“Bill was an aberration,” she said. “Something snapped in him.” The other hunter had taken to killing children, savaging them with an inhumanity that made her gorge rise even now.
“Hunting our own is a rare thing,” Deacon acknowledged. “But it happens. That’s why there’s always a Slayer in the Guild.”
“Why didn’t you track Bill?” Because it was Elena who’d had to kill the older hunter. Sara had been determined to do the gut-wrenching task—Bill was her friend, but he’d been Ellie’s mentor. But Bill had attacked her with a tire iron in an ambush none of them had seen coming. She’d been unconscious before she hit the ground. And her best friend had had to knife her mentor to death.
He looked at me as if I’d betrayed him, Ellie had said afterward, her face splattered with Bill’s lifeblood. I know he had to die, but I can’t stop thinking that he was right. His blood was so hot.
“Sheer bad luck,” Deacon said, dragging her back to the present. “The situation went critical so fast that I couldn’t get back in time—I was on the other side of the world.” He didn’t move, a predator at rest.
“Business,” he said to her surprise. “The Slayer’s rarely called for. I’m a weapons maker by vocation.”
“Deacon? Wait a minute.” Pulling her bag across, she unzipped it and grabbed her crossbow. The familiar, stylized D stared up at her from the bottom of the stock. “This is your work?”
A small nod. “I make tools for hunters.”
“You’re the best there is.” This crossbow had cost her a mint. As had the bow she adored. “And you slay in your spare time? Nice.” Shaking her head, she put the crossbow back into the bag. “How come I’ve never heard of you personally?”
“It’s not a good idea to be friends with the people you might one day have to kill.”
“A lonely life.” She hadn’t meant to be so blunt, but she couldn’t imagine that kind of an existence. She was no social butterfly—not yet, anyway—but she had a core group of friends who kept her sane and balanced.
“Slayers are chosen from the loners.” Raising his hands, he undid the first few buttons of his shirt. “Do you want the shower first?”
She wanted to lick her lips, that’s what she wanted to do. The man’s skin stretched golden and strong over that muscular physique, and she could see dark curls of hair in the open triangle of his shirt. Her body tightened . . . expectant, ready.
Cold shower time.
“Thanks,” she said, getting up. “I’ll make it quick.”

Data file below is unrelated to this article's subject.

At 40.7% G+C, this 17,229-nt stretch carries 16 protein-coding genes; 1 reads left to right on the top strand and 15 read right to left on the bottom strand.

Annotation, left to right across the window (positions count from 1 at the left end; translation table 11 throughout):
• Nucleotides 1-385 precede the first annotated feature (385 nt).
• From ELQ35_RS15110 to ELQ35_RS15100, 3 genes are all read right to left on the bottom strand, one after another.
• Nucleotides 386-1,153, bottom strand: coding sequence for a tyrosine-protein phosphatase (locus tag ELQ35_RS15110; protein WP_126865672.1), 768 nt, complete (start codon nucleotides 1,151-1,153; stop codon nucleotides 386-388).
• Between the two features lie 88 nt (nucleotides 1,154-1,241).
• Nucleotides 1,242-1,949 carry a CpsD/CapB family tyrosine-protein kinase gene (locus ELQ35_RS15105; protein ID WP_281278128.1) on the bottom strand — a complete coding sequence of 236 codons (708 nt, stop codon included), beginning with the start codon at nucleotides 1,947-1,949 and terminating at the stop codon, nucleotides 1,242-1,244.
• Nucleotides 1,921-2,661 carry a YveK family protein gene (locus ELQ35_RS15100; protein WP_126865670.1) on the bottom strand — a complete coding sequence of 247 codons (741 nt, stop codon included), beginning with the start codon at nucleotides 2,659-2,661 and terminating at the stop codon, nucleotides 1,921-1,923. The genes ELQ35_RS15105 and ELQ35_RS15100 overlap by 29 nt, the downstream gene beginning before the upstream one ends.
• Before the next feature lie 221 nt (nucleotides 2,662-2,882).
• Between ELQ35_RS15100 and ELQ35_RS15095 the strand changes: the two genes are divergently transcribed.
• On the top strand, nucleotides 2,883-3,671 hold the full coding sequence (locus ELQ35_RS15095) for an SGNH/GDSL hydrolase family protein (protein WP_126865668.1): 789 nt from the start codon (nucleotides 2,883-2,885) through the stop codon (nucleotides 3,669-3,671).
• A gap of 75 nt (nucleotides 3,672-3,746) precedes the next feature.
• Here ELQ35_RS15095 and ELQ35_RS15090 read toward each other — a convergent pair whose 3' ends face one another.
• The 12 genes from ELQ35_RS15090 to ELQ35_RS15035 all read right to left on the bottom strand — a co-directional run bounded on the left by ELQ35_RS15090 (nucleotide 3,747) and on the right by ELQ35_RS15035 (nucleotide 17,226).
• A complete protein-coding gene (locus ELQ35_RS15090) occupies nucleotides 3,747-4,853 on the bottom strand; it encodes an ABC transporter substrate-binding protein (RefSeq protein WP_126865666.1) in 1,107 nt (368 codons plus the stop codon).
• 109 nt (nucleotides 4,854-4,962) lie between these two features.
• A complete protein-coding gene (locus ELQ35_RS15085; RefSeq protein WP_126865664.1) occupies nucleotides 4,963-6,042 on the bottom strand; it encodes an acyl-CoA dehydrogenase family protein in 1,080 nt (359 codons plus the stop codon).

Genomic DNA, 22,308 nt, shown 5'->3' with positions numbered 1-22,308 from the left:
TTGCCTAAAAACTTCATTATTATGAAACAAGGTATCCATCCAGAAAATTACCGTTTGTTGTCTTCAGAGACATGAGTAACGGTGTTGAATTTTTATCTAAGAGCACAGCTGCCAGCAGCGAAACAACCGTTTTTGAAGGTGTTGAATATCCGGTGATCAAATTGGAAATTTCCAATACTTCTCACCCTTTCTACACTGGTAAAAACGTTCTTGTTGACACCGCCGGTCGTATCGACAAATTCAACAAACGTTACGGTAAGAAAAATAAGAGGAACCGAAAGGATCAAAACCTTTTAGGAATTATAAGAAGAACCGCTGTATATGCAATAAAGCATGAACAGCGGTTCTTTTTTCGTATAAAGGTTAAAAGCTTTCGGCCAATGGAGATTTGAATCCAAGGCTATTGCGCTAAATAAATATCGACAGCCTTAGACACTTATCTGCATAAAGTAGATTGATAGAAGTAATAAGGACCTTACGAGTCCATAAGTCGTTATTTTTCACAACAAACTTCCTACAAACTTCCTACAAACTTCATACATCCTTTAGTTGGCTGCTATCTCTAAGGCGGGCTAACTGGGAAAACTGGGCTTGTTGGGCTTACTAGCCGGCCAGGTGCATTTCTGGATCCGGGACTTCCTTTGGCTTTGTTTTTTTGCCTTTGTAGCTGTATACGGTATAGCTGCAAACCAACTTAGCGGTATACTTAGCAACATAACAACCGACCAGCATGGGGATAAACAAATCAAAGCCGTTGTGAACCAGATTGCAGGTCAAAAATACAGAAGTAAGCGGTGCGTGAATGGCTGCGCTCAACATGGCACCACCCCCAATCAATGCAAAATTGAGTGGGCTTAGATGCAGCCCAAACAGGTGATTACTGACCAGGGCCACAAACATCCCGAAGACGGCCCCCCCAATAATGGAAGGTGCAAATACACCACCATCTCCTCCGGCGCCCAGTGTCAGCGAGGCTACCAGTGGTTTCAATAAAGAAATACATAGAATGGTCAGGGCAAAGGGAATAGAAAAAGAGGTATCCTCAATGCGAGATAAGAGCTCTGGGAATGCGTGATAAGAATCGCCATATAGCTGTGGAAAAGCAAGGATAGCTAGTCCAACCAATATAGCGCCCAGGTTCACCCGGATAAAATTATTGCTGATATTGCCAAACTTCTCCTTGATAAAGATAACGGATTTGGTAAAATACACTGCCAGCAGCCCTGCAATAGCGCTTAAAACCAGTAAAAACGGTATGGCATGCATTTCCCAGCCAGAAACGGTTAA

Deacon just nodded as she grabbed her gear and hauled ass. The Slayer was delicious, no question about it, but she wasn’t in the market for a lover. Not when she was about to make the biggest decision of her life. A decision that might make her existence even lonelier than Deacon’s.
Male hunters were macho idiots—and she meant that in the best way—as a rule. Playing second fiddle didn’t come easily. And it didn’t get much more second fiddle than being the Guild Director’s man.
Deacon finally unclenched the hand he’d fisted the instant he sat down in the chair. Sara Haziz was not the woman he’d been led to expect. Simon had some explaining to do.
“Brown skin, brown eyes, black hair, my ass,” he muttered under his breath. The woman was an erotic fantasy come to life. Small, curvy, perfect. Gleaming coffee-and-cream skin, hair that probably fell to her waist when released from that tight braid, and brown eyes so big they saw right through him.
This was not the woman Simon had described as his “sensible successor.” That made her sound about as interesting as shoe leather. It didn’t even hint at the power beneath the surface, the strength in that backbone. He’d met her only a couple of hours ago, and already he knew she could bust balls with the best of them.
The woman would make a perfect Guild Director.
Which meant he should keep his hands, and his thoughts, to himself. No sucking on sexy Sara’s neck. Or other parts of her body. The office of Guild Director was a necessarily public one. Deacon didn’t do public.
“But she’s not director yet.” He tapped a finger on one jean-covered thigh, his eye on the bed.
He wanted Sara. And he didn’t want lightly. But seducing her wasn’t on the agenda.
“Keep her safe. She won’t accept a bodyguard, but you can accomplish the same thing by keeping her with you on the hunt.”
“I work alone.”
Simon’s face was granite. “Tough. She’s one of my best hunters—she won’t slow you down.”
“If she’s one of the best, why does she need babysitting?”
“Because the Cadre knows she’s my chosen successor. I wouldn’t put it past certain archangels to ‘test’ her.”